Flopping is a painful epidemic in the NBA. Stephenson became the first player fined twice for doing it in one postseason. Blatant flopping makes most of us ill and Stephenson is most the dramatic flopper in the league.

When he's trying to buy a call, he acts like Meryl Streep in a movie about a blind, alcoholic mother of a crippled child battling some terminal disease. Stephenson and James made minimal physical contact on Stephenson's first fineable flop and Stephenson reacted like he got hit in the stomach at close range with a Civil War cannon.

That's annoying, but the way the NBA has structured its fine system, I commend Stephenson. He's willing to pay $15,000 to get one single call that might help his team win.

"Just trying to help my team win, whatever it takes," Stephenson said. "There's a lot on the line now. Just trying to win games."

That was Stephenson's stock answer for any question about his hijinks following Thursday's practice.

The mind-set is commendable, but the execution is flawed.

Stop pinching, and blowing on other players and stop trying to listen to the Heat's huddle. Rajon Rondo did it against the Heat before in the playoffs. I hated it then, I hate it now. It's another disrespectful act that has no place.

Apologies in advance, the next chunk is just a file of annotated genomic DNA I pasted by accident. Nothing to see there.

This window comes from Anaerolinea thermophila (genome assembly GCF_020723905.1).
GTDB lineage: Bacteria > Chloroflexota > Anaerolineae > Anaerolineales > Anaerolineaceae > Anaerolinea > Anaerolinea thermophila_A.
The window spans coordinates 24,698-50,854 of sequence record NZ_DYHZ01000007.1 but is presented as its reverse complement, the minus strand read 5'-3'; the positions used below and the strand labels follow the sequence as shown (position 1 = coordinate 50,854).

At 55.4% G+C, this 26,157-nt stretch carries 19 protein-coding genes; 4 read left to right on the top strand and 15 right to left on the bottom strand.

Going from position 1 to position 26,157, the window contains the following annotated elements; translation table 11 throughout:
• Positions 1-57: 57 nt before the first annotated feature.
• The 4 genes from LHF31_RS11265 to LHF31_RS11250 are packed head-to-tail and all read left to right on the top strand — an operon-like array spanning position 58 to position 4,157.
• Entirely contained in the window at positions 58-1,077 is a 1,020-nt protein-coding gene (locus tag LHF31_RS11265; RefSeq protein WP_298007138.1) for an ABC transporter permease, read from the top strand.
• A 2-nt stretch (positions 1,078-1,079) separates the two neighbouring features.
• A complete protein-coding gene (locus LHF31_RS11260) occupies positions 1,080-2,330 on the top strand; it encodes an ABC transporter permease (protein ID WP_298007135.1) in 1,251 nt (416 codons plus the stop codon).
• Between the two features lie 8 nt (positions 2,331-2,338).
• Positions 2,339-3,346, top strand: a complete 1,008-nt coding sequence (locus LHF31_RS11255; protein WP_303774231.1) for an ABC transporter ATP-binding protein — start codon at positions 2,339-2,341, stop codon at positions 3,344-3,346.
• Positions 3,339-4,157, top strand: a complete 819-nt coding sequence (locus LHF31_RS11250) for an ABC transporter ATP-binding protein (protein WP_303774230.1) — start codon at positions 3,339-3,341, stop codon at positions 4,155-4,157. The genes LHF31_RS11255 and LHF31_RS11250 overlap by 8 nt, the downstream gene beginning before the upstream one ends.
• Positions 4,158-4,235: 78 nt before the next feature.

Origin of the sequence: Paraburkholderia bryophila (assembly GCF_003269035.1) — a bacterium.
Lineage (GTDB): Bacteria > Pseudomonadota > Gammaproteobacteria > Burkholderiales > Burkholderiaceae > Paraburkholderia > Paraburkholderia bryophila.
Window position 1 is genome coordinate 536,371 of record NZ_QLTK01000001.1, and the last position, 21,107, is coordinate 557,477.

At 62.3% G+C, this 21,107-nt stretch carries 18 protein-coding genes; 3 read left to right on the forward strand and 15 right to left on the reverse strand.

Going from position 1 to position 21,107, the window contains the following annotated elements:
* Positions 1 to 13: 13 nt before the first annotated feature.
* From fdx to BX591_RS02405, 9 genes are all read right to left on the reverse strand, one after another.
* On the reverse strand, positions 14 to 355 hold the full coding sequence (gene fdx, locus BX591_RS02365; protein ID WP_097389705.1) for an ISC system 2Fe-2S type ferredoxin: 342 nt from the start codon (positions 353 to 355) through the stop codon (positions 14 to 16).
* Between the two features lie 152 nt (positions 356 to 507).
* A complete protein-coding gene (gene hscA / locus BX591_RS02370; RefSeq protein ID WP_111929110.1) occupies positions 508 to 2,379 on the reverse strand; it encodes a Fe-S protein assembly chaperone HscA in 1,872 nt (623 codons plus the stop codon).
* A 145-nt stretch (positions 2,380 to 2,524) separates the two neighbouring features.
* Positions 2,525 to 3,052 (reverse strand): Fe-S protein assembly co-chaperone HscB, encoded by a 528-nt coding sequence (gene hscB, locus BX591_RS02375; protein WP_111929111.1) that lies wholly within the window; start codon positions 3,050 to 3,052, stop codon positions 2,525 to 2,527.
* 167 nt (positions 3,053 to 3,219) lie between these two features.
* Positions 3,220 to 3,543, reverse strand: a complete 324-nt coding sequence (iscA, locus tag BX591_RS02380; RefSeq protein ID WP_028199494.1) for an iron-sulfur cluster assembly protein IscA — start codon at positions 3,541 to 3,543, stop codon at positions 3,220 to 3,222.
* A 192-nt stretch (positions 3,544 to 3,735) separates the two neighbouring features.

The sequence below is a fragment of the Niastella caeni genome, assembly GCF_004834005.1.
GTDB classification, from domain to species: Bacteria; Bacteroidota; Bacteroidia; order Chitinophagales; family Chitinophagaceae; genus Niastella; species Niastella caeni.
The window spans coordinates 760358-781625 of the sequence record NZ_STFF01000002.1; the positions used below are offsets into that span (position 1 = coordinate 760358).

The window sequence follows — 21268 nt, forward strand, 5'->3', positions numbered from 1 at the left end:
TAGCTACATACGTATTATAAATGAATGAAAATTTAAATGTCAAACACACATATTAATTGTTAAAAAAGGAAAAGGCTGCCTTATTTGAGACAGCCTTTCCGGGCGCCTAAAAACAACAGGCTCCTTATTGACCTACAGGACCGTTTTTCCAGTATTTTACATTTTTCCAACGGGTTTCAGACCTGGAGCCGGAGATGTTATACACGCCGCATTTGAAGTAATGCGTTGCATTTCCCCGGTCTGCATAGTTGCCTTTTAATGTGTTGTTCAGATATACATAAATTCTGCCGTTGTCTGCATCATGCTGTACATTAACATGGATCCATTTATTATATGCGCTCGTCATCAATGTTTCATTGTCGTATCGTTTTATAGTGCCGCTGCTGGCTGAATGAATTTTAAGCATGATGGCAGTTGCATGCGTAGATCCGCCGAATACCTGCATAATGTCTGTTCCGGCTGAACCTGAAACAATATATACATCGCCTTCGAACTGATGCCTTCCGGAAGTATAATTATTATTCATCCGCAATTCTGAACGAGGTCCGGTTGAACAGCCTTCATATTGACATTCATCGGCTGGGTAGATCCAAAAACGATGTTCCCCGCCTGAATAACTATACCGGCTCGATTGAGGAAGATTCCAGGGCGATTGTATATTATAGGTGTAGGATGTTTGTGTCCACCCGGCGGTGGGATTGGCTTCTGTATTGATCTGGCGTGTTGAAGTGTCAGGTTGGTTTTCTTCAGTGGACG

No one seems to take the act seriously, but it bugs me to my core.

Stephenson's tomfoolery is only hurting himself. Everyone wants to talk about what he's doing with the foolishness, instead of his defense. When Stephenson pressured the ball full-court in the third quarter of Game 5, that changed the momentum. Stephenson deserves a ton of credit for Indiana staying alive and instead, it's questions about the last time someone blew in someone else's ear.